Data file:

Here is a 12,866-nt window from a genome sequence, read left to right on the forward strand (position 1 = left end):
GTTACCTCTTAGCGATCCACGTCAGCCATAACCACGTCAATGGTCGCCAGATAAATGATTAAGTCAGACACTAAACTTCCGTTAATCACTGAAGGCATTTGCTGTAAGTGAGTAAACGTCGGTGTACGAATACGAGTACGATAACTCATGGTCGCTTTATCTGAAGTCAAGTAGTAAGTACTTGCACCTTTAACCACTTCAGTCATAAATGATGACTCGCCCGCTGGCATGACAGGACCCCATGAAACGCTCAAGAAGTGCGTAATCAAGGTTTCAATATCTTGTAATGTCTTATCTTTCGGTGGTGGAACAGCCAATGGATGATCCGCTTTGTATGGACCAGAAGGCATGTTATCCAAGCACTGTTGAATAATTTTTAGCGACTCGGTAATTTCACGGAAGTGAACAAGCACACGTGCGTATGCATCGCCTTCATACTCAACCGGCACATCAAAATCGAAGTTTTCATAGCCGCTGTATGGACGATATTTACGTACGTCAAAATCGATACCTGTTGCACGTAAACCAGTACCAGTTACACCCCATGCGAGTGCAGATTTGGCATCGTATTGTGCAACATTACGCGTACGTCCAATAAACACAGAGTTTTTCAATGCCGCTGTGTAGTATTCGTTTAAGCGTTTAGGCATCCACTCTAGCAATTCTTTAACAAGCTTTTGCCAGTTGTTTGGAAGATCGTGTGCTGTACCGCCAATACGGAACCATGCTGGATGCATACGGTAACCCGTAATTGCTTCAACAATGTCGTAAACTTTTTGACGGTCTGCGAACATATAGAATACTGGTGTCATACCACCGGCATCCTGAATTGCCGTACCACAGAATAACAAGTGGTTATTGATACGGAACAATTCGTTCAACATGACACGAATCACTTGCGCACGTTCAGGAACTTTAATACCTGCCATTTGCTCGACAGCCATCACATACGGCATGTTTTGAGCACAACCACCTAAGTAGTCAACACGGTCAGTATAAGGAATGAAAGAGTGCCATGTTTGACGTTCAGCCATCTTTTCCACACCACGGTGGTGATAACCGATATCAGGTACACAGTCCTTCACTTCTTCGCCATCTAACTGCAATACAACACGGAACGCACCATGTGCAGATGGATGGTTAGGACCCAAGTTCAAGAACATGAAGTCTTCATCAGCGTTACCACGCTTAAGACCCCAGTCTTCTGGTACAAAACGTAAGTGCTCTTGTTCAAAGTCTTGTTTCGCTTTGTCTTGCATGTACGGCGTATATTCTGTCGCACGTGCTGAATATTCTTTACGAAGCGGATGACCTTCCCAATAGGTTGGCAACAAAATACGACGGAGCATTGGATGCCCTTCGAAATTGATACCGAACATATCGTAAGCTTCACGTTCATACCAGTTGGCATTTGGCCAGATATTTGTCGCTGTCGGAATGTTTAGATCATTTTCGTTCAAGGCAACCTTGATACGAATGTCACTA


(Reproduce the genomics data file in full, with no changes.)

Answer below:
Here is a 12,866-nt window from a genome sequence, read left to right on the forward strand (position 1 = left end):
GTTACCTCTTAGCGATCCACGTCAGCCATAACCACGTCAATGGTCGCCAGATAAATGATTAAGTCAGACACTAAACTTCCGTTAATCACTGAAGGCATTTGCTGTAAGTGAGTAAACGTCGGTGTACGAATACGAGTACGATAACTCATGGTCGCTTTATCTGAAGTCAAGTAGTAAGTACTTGCACCTTTAACCACTTCAGTCATAAATGATGACTCGCCCGCTGGCATGACAGGACCCCATGAAACGCTCAAGAAGTGCGTAATCAAGGTTTCAATATCTTGTAATGTCTTATCTTTCGGTGGTGGAACAGCCAATGGATGATCCGCTTTGTATGGACCAGAAGGCATGTTATCCAAGCACTGTTGAATAATTTTTAGCGACTCGGTAATTTCACGGAAGTGAACAAGCACACGTGCGTATGCATCGCCTTCATACTCAACCGGCACATCAAAATCGAAGTTTTCATAGCCGCTGTATGGACGATATTTACGTACGTCAAAATCGATACCTGTTGCACGTAAACCAGTACCAGTTACACCCCATGCGAGTGCAGATTTGGCATCGTATTGTGCAACATTACGCGTACGTCCAATAAACACAGAGTTTTTCAATGCCGCTGTGTAGTATTCGTTTAAGCGTTTAGGCATCCACTCTAGCAATTCTTTAACAAGCTTTTGCCAGTTGTTTGGAAGATCGTGTGCTGTACCGCCAATACGGAACCATGCTGGATGCATACGGTAACCCGTAATTGCTTCAACAATGTCGTAAACTTTTTGACGGTCTGCGAACATATAGAATACTGGTGTCATACCACCGGCATCCTGAATTGCCGTACCACAGAATAACAAGTGGTTATTGATACGGAACAATTCGTTCAACATGACACGAATCACTTGCGCACGTTCAGGAACTTTAATACCTGCCATTTGCTCGACAGCCATCACATACGGCATGTTTTGAGCACAACCACCTAAGTAGTCAACACGGTCAGTATAAGGAATGAAAGAGTGCCATGTTTGACGTTCAGCCATCTTTTCCACACCACGGTGGTGATAACCGATATCAGGTACACAGTCCTTCACTTCTTCGCCATCTAACTGCAATACAACACGGAACGCACCATGTGCAGATGGATGGTTAGGACCCAAGTTCAAGAACATGAAGTCTTCATCAGCGTTACCACGCTTAAGACCCCAGTCTTCTGGTACAAAACGTAAGTGCTCTTGTTCAAAGTCTTGTTTCGCTTTGTCTTGCATGTACGGCGTATATTCTGTCGCACGTGCTGAATATTCTTTACGAAGCGGATGACCTTCCCAATAGGTTGGCAACAAAATACGACGGAGCATTGGATGCCCTTCGAAATTGATACCGAACATATCGTAAGCTTCACGTTCATACCAGTTGGCATTTGGCCAGATATTTGTCGCTGTCGGAATGTTTAGATCATTTTCGTTCAAGGCAACCTTGATACGAATGTCACTA